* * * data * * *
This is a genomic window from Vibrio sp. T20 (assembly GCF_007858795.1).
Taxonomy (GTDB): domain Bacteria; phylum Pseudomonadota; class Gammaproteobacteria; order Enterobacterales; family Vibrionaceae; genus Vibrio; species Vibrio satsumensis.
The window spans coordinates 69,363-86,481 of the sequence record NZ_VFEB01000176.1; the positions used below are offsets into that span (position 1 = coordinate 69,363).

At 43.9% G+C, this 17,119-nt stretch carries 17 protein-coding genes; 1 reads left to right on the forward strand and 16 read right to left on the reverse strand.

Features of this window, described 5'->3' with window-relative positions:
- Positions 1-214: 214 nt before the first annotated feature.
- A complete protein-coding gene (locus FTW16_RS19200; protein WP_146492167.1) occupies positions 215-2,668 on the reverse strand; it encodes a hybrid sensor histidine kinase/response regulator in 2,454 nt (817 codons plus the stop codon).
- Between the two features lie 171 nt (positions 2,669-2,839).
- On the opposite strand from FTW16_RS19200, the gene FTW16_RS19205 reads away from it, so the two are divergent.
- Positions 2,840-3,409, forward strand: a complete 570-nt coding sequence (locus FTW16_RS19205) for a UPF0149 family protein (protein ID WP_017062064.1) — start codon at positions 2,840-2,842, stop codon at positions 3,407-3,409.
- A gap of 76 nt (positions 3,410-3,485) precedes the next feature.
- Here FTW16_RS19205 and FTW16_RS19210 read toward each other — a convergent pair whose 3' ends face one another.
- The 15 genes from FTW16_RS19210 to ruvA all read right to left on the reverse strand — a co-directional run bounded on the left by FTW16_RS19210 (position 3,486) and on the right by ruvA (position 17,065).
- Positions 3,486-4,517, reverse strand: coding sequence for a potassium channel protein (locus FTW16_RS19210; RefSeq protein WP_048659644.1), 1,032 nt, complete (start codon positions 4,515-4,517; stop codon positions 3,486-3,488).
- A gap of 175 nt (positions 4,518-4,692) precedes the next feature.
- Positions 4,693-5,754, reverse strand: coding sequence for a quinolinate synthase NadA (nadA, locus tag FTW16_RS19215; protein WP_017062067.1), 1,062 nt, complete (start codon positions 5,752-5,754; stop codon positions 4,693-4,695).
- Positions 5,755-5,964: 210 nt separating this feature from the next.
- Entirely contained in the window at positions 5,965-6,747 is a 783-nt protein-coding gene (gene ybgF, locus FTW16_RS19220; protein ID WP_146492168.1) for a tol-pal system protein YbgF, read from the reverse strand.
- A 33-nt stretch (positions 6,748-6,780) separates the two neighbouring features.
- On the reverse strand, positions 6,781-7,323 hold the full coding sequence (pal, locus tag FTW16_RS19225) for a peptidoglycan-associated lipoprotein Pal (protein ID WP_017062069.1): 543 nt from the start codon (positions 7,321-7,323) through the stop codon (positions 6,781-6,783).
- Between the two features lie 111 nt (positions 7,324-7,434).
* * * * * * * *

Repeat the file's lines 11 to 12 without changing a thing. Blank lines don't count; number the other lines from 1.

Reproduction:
- A gap of 76 nt (positions 3,410-3,485) precedes the next feature.
- Here FTW16_RS19205 and FTW16_RS19210 read toward each other — a convergent pair whose 3' ends face one another.